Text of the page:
Thursday, March 1

Staphylococcus aureus

DURING MY lunch-hour I will go for a walk around the city I work in. It is easy to forget, while I am rotting in it, that it is one of the finest cities in the world and before me it was there and after me it will be there. I walk briskly, through the crowds; city-workers with their swagger, their ego, their expensive suits; tourists, lost at the wrong time; and now, spring, cracked out of its shell, stretching its limbs. I look up. Up is a big word. It is longer than two letters. It is forty-one storeys high, each with its own view, its own pigeons, pigeon shit, lichen (hardy), its own graded possession of grey residue. If I lean my head back and look up—sky in long fat lines—then I get dizzy. There are details up that there are not down low. People miss them. They run around with their head angled to a phone and I am listening to music, marching along at my excited pace.
Shall I go to the bookstore? It is no use. I know what they have and what they will get. At my leisure I have fingered all the good books, made note of print, of opening brief biography; fortnightly visits are all that is required. A young man, Ginsberg in appearance walks before me and I slow my feet to match his and my very presence—hot on his heels—is putting him off so he keeps turning around to look at me. Through his thick glasses—‘I am following you, Ginsberg,’ I say to myself. I follow him. He goes to the bookshop. There’s a good chance he has more time to read than me. His trainers are all worn out. Taxis cut you up. Men smoke by bins. The freaks hurry in and out of the gym; what do they do in there? I sneer openly. They pay a premium while I, cigarette in hand and music and laughter of my stunted pulse, walk around the city for free.
The street breaks in four.
The grass, there, on the verge, is worn away. Its green relaxes into the yellow dirt. A shapely tighted pair of legs waves in front of me so, again, I slow. I slow for taxis and legs. A good pair of legs will overtake my mind and my speed. There is no measurement for good legs, besides thin ankles and even that seems, to me, somewhat restrictive. She walks with ease in the stilettos and, I imagine, she is queen of the office, engaged prematurely to an absent young man who will cripple every bit of life out of her, because she fed herself so easily into the beast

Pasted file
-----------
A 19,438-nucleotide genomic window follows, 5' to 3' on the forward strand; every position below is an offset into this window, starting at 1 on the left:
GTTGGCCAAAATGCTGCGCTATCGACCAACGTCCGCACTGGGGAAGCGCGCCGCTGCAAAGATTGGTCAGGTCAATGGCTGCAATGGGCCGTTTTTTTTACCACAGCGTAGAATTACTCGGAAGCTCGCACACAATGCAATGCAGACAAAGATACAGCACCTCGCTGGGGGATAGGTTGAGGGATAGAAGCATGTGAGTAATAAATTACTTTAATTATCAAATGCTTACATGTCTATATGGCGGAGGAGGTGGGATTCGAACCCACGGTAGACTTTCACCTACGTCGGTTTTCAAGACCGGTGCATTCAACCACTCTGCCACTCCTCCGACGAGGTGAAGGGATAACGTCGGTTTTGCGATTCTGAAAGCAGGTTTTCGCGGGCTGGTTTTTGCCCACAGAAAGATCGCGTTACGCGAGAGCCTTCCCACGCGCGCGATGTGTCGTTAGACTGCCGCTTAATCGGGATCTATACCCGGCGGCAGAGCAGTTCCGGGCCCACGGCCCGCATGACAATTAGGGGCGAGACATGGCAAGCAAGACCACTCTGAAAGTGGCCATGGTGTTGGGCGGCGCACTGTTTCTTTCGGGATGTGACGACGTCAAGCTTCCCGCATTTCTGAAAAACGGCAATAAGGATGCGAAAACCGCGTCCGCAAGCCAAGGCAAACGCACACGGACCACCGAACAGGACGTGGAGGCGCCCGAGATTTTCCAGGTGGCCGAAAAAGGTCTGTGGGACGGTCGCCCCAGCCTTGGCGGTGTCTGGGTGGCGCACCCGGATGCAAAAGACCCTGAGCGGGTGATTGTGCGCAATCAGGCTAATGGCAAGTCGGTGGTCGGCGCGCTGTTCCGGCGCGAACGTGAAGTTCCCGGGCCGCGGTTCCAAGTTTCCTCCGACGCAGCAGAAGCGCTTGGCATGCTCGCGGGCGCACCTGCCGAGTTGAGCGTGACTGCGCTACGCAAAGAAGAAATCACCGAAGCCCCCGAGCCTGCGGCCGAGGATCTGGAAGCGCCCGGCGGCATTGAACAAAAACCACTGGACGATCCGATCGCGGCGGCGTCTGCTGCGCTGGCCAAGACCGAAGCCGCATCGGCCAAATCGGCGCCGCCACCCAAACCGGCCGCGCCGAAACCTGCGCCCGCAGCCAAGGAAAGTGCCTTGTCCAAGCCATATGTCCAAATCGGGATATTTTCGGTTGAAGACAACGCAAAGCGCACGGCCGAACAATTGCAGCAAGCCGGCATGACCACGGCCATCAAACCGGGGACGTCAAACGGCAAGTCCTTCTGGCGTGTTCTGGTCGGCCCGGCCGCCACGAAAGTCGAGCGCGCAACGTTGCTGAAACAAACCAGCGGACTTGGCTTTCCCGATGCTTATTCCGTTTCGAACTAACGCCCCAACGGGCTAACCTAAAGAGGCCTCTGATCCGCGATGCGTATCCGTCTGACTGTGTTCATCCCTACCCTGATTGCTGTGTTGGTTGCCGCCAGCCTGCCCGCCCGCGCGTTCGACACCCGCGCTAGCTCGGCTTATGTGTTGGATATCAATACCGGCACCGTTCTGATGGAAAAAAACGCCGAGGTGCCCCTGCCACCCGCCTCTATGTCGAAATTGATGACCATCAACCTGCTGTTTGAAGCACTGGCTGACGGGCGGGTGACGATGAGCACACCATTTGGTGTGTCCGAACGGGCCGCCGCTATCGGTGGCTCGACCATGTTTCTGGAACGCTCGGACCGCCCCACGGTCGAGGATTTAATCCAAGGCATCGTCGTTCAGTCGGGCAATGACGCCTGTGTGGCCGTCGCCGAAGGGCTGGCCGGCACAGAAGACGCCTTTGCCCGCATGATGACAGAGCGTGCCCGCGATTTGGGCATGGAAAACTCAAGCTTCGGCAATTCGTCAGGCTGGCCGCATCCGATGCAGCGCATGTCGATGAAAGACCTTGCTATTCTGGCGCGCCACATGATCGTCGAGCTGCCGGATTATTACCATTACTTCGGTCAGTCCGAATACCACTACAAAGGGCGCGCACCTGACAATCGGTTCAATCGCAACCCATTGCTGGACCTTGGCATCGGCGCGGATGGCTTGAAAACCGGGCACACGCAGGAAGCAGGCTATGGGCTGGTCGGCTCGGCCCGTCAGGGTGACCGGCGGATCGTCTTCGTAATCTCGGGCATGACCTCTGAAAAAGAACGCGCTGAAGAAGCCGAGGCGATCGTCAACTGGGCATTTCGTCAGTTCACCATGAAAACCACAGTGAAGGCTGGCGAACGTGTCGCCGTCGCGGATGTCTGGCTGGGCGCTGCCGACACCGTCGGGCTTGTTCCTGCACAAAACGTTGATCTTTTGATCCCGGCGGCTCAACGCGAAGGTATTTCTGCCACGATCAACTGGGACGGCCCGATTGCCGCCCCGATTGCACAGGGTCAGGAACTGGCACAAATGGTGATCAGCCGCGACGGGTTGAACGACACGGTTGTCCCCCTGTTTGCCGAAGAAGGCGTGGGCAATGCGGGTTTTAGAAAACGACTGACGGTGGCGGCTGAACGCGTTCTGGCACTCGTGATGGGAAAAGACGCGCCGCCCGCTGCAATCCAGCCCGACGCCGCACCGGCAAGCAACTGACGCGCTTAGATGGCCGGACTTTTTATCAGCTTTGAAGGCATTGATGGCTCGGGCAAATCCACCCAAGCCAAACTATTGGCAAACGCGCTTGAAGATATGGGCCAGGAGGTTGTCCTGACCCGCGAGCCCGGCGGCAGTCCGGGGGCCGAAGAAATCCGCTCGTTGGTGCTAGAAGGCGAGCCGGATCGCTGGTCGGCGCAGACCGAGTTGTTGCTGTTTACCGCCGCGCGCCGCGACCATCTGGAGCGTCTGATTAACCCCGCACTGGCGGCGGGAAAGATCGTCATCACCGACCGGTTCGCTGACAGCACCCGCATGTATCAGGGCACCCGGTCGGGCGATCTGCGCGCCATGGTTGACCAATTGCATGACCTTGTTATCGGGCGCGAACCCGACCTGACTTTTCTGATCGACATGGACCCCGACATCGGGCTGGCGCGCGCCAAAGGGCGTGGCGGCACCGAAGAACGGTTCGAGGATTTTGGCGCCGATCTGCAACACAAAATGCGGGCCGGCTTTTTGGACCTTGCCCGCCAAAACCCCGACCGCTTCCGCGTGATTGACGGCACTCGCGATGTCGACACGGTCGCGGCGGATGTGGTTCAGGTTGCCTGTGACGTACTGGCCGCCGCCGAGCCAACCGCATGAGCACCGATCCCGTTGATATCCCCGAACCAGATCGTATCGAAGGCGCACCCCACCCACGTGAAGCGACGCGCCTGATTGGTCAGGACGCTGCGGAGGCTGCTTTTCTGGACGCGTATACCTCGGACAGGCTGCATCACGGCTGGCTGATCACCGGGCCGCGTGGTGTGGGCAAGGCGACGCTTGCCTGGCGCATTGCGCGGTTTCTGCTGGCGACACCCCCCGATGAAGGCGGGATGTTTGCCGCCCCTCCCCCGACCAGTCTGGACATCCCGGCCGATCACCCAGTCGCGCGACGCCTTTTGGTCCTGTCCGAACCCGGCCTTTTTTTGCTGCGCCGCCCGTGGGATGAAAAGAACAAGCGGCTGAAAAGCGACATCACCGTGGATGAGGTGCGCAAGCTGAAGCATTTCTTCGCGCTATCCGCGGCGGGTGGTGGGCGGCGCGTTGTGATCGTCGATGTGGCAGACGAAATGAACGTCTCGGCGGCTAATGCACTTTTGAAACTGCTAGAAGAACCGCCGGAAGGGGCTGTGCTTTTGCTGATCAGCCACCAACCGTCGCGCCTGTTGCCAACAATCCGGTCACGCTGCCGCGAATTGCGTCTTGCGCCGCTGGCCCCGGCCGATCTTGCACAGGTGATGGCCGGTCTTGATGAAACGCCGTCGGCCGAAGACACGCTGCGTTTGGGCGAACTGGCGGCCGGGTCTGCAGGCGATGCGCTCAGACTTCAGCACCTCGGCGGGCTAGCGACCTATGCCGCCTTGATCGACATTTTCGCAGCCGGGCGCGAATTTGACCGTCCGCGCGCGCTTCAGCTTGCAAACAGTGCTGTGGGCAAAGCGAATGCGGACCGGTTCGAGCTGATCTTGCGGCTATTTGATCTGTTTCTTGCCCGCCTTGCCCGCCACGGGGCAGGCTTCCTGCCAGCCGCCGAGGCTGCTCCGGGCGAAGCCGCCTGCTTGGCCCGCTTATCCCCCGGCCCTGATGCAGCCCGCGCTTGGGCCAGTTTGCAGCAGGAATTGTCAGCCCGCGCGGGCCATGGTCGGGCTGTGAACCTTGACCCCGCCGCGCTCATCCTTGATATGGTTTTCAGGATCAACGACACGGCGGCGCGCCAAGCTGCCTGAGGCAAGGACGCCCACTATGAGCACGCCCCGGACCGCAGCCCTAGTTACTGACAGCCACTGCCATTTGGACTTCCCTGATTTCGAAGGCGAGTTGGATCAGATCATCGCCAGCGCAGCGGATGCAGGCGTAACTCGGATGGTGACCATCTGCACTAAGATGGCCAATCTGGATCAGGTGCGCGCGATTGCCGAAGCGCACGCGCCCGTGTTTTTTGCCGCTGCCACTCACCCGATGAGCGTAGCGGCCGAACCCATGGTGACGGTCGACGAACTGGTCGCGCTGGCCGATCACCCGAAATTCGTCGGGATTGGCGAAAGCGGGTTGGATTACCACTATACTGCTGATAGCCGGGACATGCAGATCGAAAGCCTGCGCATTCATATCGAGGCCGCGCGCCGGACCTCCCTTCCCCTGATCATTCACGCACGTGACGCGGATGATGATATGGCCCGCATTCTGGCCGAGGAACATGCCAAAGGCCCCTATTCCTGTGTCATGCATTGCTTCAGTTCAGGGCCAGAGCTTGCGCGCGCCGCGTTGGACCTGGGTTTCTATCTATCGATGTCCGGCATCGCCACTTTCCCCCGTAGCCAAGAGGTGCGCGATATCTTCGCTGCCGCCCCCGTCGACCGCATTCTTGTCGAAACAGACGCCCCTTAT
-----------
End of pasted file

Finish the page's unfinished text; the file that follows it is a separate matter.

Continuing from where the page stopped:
of labour and seriousness.
This street I turn down is the local sundial. It is angled at the sun.
Why cannot I write? I am a hard worker and all I ask is that, at the end of the day, of my foolishness, I can compose a good sentence or two! I will go for days without squatting over a toilet but just one day without typing is a curse. I cannot write. Now I string things together. The rest is so poor. I am against an open goal.
They gutted a building. Its front remains but there is nothing behind the windows, just the open sky, the open cloudless sky, neither glass nor blind to offend it. Long ten-inch thick iron juts across the building to keep the façades up. I am a forced to stop in my path and look up, turning my head from side to side. People—distracted by technology—bump into me and we apologise at each other, smiling, and I continue to look. How strange that a building should have no interior. Without an interior it is, surely, without purpose. It is simply a purchase for shitting pigeons. The labourers stand around and they, like I, view the view. One I always recognize; he appears to only stand guard, refusing to do anything else. His grey beard is stained in places, his teeth missing, his skin brown and cracked, and he looks out over the street in his bright yellow. As I walk past—‘All right, man,’ but I daren’t say it.
The back-streets are quieter. There is little life here. Even the offices slung on those unassuming streets seem resigned to their insignificance, architectural details are left half-finished by stonemasons who died long before they heard of Franz Ferdinand.
The Portuguese sandwich bar has a chalked-up sign out front and it is strewn with spelling errors, that lend it, if anything, a childish appeal, an unintentional leap from all the senior and dying sobriety that it is surrounded by. In yellow and pink chalk, they advertise—CURY END RICE with ‘end’ underlined. I smile. The concrete cover is cracked in two. The cobbles are uneven. I struggle not to twist my ankles. Security men and café workers stand in groups, smoking and laughing in the thin strips of sunlight that, with determination, find their way down to the kerb.

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